However, back to our Ashwoods. The Ashwood un-university has posted a rejoinder to criticism at Cleverly and deceptively, they have chosen that “scam” title to make it appear that the site contains further negative evaluation--  but it doesn’t. On the contrary, it reports “research” showing that Ashwood is legit. This consists of a survey asking two questions: a) Do you think Ashwood University is a diploma mill?  And b) Is Ashwood University scam or not? (sic, as usual). The conclusion was that 99.9% of an unspecified number of Ashwood degree recipients thought Ashwood was fine.  So, “Research shows that it is safe to take degree from Ashwood University. Though there are negative feedback but satisfied people won the argument. Myths surface when you are don’t know something and believe rumors. This document must have helped considerably in removing misconceptions that you may have about Ashwood University.” (And indeed it did help considerably; I hadn’t realized quite how bad it was.)

Why is it a problem that organizations like Ashwood offer faux advanced degrees? The thing is that however feeble and silly some dissertation titles sound to the general public, in fact one learns a great deal in the course of writing such a document. The only comparable “life experience” would be writing a professional book or long journal article and having it reviewed, revised, edited, and published, which only a very few people do without having first earned an advanced degree (and those who do so can be respected and employed without that degree). It is almost invariably the case that a person who has not written a dissertation in a subject knows much less about the subject than someone who has done the study and writing.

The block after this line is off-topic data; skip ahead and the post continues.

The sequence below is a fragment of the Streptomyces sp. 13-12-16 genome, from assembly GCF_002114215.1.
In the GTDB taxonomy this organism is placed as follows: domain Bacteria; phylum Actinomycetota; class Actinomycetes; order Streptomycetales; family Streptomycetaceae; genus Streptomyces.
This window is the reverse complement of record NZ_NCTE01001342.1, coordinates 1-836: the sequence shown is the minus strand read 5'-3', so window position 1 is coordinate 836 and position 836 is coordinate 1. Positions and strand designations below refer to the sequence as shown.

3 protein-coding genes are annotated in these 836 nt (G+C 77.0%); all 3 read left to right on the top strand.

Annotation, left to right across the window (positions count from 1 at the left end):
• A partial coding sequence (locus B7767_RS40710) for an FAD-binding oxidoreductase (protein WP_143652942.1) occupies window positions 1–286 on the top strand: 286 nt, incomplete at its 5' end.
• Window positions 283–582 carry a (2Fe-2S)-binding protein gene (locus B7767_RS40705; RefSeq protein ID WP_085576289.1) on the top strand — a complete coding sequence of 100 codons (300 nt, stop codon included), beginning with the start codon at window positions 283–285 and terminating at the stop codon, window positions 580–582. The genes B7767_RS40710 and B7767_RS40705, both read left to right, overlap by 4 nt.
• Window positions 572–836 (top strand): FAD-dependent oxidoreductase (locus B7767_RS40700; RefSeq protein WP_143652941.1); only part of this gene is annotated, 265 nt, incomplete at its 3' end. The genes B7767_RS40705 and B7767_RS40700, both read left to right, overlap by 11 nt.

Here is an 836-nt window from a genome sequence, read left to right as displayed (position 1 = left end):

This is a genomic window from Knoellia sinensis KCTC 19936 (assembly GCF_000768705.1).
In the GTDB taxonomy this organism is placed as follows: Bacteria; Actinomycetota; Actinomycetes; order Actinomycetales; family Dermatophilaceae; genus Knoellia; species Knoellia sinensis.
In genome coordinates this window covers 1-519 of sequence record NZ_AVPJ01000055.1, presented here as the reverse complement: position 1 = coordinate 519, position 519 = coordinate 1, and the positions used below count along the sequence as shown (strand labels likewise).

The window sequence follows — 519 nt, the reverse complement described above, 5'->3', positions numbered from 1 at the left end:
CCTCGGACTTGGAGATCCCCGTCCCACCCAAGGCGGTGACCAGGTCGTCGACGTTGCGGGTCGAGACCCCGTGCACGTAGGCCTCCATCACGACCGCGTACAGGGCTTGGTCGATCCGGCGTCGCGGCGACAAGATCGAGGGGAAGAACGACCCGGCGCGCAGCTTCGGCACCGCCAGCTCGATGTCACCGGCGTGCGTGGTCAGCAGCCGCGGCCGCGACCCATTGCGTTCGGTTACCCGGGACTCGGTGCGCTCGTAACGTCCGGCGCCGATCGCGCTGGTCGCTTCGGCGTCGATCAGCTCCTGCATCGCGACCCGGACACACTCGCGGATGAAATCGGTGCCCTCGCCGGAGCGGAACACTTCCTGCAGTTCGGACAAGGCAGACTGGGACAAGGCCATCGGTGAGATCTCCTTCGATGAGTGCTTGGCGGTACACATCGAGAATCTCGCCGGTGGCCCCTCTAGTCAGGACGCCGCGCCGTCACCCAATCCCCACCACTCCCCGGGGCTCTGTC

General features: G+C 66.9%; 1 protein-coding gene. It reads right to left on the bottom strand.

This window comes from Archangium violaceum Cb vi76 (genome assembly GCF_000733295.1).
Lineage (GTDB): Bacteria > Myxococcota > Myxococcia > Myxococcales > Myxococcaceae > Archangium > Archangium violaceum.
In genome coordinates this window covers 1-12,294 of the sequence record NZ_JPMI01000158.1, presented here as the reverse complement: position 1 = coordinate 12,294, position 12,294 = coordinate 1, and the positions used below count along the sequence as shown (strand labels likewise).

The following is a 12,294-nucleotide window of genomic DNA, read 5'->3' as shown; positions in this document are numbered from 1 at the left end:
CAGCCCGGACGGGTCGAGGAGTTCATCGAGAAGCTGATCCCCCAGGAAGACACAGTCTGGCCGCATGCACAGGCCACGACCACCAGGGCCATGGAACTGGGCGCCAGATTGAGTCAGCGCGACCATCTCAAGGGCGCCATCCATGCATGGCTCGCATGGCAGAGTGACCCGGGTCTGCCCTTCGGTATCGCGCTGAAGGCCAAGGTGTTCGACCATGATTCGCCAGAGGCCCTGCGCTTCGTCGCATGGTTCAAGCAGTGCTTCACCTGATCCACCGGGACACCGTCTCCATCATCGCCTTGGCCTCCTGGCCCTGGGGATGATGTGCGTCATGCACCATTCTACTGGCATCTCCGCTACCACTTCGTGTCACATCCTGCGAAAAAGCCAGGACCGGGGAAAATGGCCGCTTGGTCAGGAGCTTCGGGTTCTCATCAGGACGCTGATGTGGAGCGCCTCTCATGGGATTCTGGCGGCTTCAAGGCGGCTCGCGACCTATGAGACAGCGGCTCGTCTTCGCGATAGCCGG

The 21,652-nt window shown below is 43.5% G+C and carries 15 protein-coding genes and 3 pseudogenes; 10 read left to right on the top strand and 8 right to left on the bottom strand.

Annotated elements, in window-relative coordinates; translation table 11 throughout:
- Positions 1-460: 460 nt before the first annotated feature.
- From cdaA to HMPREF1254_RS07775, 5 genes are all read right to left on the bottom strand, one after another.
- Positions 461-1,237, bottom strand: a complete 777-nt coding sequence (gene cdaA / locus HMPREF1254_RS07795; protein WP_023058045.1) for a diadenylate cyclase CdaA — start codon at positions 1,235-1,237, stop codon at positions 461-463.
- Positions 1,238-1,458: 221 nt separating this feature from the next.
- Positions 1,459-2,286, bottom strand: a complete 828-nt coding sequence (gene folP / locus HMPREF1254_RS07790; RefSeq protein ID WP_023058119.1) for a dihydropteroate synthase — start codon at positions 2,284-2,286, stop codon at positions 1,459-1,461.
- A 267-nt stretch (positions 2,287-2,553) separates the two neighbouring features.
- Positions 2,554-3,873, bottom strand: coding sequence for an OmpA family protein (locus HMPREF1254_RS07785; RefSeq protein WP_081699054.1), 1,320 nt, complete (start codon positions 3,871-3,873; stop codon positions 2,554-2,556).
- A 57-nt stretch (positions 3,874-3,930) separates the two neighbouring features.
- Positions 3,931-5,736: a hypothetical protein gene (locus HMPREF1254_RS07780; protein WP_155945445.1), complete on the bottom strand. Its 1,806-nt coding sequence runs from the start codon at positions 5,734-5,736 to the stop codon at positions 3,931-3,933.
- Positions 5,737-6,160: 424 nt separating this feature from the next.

In addition, there are some very special considerations when an individual has bought a degree (from $1399 at Ashwood, it appears) that puts him or her in a position to deal with others’ mental illness or social problems. Not only does the student at a legitimate university learn much in the way of scholarly work, but he or she also receives the mentoring of highly qualified people in the field, and is required to master the ethical guidelines accepted in a profession. I myself would not care to put myself under the treatment of a psychologist or clinical social worker who had avoided the intensive training in professional conduct that is part of training in an accredited institution. I would also be most concerned about the ability of such a practitioner to understand the evidence that does or does not support the safety and efficacy of a treatment.

The morals of the story are these: if you are tempted to appear to qualify for a job by buying a degree, please realize that you may well be identified as cheating, and your money will not be refunded to you when things don’t work out as planned. (Besides, what if they taught you to write like that Ashwood paragraph!)  If you are a person looking for a psychotherapist and you see that a person’s degree is not from a legitimate university, no matter how nice and sympathetic you think he or she is—look elsewhere, and do this especially if you are seeking treatment not for yourself but for a child or some other dependent person. That practitioner is attempting to defraud you and other potential clients.